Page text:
Friday, June 29, 2012
By RANDY KENNEDY
The Museum of Fine Arts, Boston, has received a major donation of Benin bronzes and ivories, a gift that promises to transform its African collection.
The works, from the collector Robert Owen Lehman, include 28 bronzes and 6 ivories, which will go on display at the museum in late 2013, joining the lone Benin work, aterra-cotta head, now in the permanent collection.
Mr. Lehman, a great-grandson of a founder of Lehman Brothers, bought the works from dealers and at auction from the 1950s through the ’70s. “Benin craftsmen produced some of the finest examples of bronze casting ever made anywhere in the world,” Mr. Lehman said in a statement. “I wanted the works to go into a gallery where they could be shown in a context that makes their power, beauty and technical sophistication evident.”
The kingdom of Benin, in what is now Nigeria, reached the height of its economic powers between 1300 and 1500, and the art produced by the kingdom is renowned for its beauty and idealized naturalism. In 1897, much of the art of the Benin court was destroyed or taken during a British military expedition, making it difficult or impossible for scholars to trace the history of the work.
In a statement announcing the donation, the museum said that “many works of art in the Lehman Collection are known to have left Benin in 1897, and the remainder likely left at the same time.”
Arts with Tajudeen Sowole: After Sotheby's controversial sales, grandson of another benefiary discloses over thirty of 1897 looted Benin art pieces
Arts with Tajudeen Sowole: After Sotheby's controversial sales, grandson of another benefiary discloses over thirty of 1897 looted Benin art pieces
Tuesday, June 26, 2012
FOREIGN RELATIONS OF THE UNITED STATES, 1969–1976
VOLUME E–6, DOCUMENTS ON AFRICA, 1973–1976, DOCUMENT 208
Monday, June 18, 2012
Bepo being prepared for morgue
By:AKIN ALOFETEKUN, Minna
Date:Sun, 06/17/2012 - 21:03
The peace and quietude of the day was, however, short-lived for Bepo when by 3p.m (just two hours to the close of work), four Guinean policemen allegedly stormed his office, dragged him out and took him to the outskirts of the town. He was battered, especially on the head, and later dumped in front of a police station where Good Samaritans saw him and helped him to his company’s clinic.
Four days later, Bepo gave up the ghost, leaving behind a wife, six children and other dependants But what could have been his offence? Well, the late Bepo, who hails from the Bepo Ruling House of Ilesa in Osun State, was said to have refused to “do a deal” with a Guinean national who had come to siphon diesel from the company’s fuel stock beyond the 200 litres contained in the approval paper he brought to Bepo. The deceased, until his death, was the store officer of the company.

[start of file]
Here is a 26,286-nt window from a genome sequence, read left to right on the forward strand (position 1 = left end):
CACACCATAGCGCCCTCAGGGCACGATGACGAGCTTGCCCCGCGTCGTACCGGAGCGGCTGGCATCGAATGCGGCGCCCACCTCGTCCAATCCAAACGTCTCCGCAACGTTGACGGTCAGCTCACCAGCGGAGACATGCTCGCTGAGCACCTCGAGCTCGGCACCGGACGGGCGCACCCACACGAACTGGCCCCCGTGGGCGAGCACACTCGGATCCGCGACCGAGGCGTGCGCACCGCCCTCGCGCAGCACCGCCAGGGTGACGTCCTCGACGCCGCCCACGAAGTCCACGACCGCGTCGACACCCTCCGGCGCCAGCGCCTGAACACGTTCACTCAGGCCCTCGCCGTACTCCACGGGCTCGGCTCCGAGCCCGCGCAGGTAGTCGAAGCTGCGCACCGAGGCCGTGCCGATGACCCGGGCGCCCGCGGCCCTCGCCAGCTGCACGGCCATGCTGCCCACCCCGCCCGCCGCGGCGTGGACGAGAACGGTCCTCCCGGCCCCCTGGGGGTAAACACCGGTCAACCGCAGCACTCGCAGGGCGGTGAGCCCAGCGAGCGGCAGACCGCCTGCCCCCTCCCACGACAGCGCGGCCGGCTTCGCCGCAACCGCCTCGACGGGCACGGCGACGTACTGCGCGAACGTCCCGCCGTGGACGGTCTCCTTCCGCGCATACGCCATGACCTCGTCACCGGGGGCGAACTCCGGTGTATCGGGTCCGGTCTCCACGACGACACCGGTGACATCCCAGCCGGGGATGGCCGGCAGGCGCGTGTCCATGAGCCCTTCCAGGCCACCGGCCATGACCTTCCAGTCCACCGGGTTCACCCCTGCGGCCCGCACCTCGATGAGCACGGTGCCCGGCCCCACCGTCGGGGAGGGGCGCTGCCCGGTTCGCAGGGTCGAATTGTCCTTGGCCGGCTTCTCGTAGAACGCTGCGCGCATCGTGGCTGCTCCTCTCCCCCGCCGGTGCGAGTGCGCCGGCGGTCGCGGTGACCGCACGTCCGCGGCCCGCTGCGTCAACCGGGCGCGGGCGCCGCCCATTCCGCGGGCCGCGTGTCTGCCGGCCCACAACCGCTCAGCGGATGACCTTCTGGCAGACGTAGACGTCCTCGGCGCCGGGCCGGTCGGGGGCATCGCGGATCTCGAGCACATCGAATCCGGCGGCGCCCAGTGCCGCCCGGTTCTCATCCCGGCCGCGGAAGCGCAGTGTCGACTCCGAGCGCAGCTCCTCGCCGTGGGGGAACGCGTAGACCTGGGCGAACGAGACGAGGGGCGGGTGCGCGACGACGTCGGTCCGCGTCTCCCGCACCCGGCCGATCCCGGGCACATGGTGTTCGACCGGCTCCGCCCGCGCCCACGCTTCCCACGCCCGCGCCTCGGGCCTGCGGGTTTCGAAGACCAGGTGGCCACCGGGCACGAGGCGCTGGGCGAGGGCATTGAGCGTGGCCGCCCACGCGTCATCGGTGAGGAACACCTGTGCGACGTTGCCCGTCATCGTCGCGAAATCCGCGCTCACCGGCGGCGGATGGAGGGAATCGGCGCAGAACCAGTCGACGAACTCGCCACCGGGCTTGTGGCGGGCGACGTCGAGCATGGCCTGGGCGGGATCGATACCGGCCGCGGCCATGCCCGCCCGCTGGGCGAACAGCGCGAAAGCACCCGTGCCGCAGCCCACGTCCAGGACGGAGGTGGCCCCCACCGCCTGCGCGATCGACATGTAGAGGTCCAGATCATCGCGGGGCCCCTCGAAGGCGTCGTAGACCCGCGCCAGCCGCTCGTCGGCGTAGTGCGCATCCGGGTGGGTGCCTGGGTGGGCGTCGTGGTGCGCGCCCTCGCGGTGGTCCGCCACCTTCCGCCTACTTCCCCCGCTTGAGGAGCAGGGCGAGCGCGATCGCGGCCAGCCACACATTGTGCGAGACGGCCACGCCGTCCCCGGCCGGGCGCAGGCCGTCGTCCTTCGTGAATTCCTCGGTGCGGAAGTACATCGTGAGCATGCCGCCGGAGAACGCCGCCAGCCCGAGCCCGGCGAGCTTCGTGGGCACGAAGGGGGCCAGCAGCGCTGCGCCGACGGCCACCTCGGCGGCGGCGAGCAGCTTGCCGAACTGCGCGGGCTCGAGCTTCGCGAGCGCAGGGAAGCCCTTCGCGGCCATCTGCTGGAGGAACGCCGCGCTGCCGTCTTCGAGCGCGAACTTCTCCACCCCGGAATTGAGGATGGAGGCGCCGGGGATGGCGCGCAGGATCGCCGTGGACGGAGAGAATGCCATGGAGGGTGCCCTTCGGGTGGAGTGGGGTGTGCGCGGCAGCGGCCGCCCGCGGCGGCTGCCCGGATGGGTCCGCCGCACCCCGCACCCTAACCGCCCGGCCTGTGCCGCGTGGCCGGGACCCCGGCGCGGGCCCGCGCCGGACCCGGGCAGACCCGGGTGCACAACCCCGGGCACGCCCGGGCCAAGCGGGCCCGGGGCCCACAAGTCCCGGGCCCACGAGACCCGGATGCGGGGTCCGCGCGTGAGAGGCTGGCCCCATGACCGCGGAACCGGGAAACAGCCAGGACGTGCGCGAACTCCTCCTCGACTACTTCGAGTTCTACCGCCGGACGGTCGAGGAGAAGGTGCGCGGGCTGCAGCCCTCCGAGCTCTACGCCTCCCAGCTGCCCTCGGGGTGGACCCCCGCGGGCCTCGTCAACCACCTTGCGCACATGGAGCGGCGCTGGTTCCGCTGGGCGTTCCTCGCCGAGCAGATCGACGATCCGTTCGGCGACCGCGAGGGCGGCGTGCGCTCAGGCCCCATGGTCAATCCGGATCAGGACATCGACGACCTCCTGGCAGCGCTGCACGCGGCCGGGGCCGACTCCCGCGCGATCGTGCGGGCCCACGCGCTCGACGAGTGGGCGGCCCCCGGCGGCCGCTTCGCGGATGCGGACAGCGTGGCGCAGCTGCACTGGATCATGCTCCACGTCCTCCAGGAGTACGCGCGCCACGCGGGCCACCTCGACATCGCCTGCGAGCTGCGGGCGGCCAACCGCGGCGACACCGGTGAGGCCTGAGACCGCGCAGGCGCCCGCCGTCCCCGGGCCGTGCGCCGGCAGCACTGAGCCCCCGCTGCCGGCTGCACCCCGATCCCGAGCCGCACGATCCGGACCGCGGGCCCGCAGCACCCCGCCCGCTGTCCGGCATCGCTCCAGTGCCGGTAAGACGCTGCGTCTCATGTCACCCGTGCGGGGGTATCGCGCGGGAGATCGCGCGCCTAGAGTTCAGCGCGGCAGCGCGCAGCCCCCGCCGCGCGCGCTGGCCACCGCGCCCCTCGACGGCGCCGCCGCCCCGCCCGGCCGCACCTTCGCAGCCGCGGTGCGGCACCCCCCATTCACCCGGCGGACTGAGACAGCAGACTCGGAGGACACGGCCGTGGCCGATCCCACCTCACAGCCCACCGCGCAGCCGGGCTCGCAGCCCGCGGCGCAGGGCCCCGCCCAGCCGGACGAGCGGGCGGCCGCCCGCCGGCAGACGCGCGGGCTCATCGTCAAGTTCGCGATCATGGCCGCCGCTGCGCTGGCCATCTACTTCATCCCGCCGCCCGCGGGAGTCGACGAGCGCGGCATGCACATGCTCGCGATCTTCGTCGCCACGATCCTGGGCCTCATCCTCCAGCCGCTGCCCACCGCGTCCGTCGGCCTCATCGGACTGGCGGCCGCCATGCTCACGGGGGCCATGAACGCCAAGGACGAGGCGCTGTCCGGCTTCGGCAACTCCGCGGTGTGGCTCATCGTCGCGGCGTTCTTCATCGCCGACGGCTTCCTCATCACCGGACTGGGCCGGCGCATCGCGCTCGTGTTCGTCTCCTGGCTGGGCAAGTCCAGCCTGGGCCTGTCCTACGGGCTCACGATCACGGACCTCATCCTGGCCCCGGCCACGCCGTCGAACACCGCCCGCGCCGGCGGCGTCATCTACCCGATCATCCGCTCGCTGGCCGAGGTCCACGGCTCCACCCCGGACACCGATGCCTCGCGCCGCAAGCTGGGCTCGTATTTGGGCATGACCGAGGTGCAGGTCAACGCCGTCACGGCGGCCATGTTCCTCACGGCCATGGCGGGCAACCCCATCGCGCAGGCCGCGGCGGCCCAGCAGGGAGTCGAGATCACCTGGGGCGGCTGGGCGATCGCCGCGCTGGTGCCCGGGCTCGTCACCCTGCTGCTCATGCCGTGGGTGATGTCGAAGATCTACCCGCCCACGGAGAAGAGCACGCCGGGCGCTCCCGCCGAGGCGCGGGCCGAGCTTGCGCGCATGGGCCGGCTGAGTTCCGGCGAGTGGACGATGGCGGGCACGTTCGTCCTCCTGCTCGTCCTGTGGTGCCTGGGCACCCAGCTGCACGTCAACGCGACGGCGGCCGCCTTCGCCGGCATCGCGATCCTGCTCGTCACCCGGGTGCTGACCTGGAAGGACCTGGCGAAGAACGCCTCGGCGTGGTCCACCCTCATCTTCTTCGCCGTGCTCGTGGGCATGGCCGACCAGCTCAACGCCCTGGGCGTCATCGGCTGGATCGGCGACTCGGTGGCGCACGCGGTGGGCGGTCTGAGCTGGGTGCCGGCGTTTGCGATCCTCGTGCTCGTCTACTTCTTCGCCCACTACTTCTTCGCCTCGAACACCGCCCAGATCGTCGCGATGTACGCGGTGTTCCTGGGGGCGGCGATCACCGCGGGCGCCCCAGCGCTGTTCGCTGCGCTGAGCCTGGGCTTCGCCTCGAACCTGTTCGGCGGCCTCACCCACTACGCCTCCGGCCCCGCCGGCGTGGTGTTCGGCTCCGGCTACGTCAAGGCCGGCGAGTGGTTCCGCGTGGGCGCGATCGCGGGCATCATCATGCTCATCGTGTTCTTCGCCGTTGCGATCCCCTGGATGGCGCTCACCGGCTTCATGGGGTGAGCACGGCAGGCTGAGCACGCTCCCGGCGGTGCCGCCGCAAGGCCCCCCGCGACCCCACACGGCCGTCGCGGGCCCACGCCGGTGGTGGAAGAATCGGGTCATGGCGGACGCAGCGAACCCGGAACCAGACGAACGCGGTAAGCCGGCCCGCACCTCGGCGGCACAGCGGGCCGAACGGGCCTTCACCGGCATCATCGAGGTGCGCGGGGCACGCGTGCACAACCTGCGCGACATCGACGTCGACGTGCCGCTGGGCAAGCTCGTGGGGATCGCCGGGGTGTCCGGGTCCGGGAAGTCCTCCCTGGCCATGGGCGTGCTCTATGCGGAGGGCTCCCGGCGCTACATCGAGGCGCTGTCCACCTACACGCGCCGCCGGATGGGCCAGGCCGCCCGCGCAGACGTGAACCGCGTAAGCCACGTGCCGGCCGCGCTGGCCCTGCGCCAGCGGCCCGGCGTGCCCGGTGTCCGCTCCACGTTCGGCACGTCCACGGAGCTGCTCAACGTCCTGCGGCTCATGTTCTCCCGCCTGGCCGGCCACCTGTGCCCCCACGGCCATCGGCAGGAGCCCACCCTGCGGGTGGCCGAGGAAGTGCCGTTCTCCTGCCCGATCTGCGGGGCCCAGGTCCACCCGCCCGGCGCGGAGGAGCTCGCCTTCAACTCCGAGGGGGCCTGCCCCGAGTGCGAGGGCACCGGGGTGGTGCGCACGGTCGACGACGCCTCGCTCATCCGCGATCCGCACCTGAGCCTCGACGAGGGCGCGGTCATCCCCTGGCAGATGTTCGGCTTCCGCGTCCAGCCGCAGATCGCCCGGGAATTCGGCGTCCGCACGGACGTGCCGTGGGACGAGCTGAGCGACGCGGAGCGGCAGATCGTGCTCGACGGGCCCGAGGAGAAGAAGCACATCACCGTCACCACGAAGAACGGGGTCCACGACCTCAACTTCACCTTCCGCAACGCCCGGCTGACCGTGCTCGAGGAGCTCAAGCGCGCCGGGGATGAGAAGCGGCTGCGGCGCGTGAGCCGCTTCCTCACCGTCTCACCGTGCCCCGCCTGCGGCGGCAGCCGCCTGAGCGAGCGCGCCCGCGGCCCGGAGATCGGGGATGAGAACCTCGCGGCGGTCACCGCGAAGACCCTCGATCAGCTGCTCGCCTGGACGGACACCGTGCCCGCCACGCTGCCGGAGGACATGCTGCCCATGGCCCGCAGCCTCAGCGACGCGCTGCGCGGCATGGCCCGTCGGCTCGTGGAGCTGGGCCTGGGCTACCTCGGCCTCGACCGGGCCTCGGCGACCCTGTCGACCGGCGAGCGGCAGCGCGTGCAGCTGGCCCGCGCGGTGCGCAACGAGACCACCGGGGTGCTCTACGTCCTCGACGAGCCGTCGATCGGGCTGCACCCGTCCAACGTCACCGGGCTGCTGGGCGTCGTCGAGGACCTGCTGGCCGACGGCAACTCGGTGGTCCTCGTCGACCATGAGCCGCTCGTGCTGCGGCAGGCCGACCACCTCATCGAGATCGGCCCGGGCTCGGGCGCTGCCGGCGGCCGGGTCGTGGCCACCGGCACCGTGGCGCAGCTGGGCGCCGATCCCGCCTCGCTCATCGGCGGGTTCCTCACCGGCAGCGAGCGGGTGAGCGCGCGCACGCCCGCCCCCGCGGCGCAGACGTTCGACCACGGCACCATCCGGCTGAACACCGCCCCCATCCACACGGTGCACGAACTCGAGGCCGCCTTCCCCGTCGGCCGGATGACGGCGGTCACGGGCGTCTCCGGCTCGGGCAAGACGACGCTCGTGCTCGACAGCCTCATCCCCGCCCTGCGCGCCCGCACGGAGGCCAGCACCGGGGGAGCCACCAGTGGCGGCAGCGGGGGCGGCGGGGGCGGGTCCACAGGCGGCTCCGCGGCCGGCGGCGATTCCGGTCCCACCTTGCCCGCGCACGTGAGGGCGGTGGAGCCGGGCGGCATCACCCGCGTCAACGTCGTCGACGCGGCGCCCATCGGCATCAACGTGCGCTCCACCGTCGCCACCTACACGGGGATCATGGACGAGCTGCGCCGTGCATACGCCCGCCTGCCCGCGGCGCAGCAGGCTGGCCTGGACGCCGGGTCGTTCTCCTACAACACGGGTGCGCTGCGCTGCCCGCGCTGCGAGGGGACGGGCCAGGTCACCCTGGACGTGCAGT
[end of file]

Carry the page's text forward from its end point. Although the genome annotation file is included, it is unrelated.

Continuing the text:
Arab Contractors, Bepo’s employers, were engaged in a road construction work for the Guinean government in Malabo. Some dubious activities happening in the company in Malabo compelled the company to transfer Bepo whose record of sincerity and integrity was said to be a common knowledge to his Egyptian bosses in the company.
With his papers perfected and work permit from the authorities in Malabo issued, Bepo left his office in Lagos and headed for Equatorial Guinea to assume office as Stores Officer. Part of his schedule was to take charge of the company’s property in the stores and release items to staff and sub-contractors of the company only on the approval of his bosses. Since his arrival in Malabo, the deceased had adhered strictly to the rules guiding his job until last month when this strict adherence cost him his life in the hands of those who felt his continued stay in that office was becoming injurious to their selfish interests.
Daily Sun exclusively gathered that around 3 p.m of the fateful day, one Mahmud, a Ghanaian subordinate of the late Bepo, had asked for the deceased’s signature permitting him to release 200 litres of diesel to one of the company’s sub-contractors. The authority letter was genuine and so Bepo wasted no time in appending his signature.
Some 20 minutes later, however, Mahmud again returned with Don Rahman Fernando Nguii, the Guinean sub-contractor, telling Bepo that the sub-contractor was asking for additional 100 litres, but that he (Mahmud) told the Guinean that only a higher authority could grant such a request.
Bepo was said to have told the man that he was not in a position to grant his request. At that point, the Guinean allegedly became furious and put a call to somebody whom he told in Spanish that Bepo was proving stubborn. “Leave him. I will let him know I am a Guinean,” he was quoted to have said furiously before storming out of Bepo’s office.